I have to admit something. I still sometimes hold on the belief that teaching at a private school is easier than teaching at a public school. For those of us who do work with students and families in under-resourced neighborhoods I have to ask: Do we own a self-serving pride that comes along with working with our most vulnerable in society? My guess is Yes. Not for all of us, but certainly for many of us. And I’m one of them.
On Episode 9 Part II, I welcome back Jay Tucker, a 4th grade science teacher at private school Georgetown Day, located in one of the wealthiest neighborhoods of Washington, D.C.
However, let’s not forget that kids are kids, regardless of how and where they spend their spring break. Yes, students who attend Georgetown Day have access to many more resources than a majority of the students in D.C. but that’s a surface observation. There are still students who struggle with their own sexual orientation and I find out how Jay’s school creates an environment where being part of the LGBTQ community is normalized. I learn that, though Jay grew up with many privileges, he struggled as a student and wonders if he should have had an IEP for a learning difference. I also realize that maybe sometimes there’s no value in comparing poor kids to rich kids.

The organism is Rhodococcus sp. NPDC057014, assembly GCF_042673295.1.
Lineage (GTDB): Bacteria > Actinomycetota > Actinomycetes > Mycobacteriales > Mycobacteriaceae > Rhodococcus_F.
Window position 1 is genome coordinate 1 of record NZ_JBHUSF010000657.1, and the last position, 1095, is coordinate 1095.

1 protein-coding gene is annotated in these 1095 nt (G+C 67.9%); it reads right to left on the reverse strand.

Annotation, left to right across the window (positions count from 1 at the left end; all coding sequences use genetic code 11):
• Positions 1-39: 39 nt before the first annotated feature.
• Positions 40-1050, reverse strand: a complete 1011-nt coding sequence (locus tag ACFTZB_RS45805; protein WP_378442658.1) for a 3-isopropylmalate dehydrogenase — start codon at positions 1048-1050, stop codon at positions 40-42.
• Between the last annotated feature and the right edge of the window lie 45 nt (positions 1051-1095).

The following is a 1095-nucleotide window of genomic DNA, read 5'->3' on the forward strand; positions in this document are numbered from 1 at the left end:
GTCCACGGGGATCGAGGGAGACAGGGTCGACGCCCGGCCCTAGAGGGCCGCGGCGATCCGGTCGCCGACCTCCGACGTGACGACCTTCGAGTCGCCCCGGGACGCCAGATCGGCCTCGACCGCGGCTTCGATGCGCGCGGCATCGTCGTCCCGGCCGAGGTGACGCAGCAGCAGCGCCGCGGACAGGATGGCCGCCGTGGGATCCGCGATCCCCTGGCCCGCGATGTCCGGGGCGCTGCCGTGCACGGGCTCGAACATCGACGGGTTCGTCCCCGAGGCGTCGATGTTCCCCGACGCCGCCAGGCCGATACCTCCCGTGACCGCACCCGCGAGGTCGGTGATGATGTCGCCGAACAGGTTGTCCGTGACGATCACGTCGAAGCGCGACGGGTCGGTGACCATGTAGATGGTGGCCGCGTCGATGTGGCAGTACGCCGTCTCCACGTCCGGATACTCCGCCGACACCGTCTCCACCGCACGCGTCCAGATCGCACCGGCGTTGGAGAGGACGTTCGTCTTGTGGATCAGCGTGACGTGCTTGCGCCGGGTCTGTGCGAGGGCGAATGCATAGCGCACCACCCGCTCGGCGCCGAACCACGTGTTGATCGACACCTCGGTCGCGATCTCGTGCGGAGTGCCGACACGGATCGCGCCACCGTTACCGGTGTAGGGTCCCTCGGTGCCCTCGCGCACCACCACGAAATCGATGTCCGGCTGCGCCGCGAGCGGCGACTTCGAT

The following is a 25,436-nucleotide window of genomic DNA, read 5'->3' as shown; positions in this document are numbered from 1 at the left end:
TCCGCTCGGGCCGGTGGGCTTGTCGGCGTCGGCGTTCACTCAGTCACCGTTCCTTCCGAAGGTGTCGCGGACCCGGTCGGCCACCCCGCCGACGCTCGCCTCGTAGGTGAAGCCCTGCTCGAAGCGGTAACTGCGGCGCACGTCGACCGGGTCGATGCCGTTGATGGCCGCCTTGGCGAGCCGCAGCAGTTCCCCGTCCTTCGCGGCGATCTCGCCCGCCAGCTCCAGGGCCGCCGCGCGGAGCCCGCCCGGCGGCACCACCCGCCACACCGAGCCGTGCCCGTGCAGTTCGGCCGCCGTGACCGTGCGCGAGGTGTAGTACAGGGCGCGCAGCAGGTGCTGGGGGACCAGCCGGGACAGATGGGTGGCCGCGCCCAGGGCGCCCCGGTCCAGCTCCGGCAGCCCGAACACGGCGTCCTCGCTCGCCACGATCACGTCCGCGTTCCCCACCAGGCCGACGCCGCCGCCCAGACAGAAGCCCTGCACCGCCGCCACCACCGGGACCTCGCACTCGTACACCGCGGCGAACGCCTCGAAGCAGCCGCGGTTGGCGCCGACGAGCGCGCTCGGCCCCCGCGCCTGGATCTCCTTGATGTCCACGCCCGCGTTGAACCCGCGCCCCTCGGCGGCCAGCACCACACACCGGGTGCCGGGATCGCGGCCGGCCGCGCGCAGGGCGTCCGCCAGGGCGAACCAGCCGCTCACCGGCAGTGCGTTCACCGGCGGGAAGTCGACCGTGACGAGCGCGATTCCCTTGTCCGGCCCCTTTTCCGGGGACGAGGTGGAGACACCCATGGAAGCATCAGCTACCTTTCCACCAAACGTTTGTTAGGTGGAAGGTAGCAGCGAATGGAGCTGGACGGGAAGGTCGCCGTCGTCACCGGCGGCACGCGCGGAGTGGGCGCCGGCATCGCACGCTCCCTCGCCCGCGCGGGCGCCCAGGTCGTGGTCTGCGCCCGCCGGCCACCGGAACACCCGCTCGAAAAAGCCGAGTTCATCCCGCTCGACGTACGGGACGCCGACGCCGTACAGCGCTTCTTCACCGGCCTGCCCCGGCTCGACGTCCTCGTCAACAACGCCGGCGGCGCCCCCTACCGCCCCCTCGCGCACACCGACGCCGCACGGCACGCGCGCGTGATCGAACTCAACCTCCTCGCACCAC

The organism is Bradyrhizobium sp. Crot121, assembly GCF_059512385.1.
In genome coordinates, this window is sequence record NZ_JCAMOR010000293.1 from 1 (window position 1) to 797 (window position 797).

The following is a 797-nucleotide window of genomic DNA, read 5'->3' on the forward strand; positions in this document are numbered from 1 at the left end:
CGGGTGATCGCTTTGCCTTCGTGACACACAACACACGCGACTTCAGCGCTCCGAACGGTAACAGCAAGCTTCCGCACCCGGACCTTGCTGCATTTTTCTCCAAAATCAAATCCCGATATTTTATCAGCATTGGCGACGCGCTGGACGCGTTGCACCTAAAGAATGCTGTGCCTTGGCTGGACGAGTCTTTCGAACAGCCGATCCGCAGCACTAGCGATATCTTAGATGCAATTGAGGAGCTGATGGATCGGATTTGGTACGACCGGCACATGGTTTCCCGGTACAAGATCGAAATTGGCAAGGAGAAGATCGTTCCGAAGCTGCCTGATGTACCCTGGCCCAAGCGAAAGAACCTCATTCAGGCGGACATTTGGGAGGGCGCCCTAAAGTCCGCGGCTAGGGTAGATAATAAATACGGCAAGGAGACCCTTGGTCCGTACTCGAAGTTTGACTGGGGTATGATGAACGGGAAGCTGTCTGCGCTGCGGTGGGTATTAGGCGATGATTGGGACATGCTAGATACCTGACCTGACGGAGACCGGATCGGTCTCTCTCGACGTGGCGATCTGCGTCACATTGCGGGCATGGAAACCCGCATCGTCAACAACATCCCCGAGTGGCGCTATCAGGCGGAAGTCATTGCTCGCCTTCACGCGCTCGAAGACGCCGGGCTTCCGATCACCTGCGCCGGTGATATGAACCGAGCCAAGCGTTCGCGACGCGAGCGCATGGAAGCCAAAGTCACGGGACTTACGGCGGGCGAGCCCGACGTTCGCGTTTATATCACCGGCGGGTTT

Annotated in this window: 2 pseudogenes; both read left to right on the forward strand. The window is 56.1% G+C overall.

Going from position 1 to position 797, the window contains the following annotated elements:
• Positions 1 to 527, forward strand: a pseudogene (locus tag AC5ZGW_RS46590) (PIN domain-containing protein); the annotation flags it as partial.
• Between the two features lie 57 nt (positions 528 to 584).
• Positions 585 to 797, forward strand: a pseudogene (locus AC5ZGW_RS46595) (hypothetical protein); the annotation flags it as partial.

In the end, I must remember to push myself to acknowledge that regardless of zip code….teaching is hard. And that Jay and his school know fully well that they have that Enormous Responsibility of ensuring their students understand their role in society and how germane inclusion, empathy and acceptance are in our society.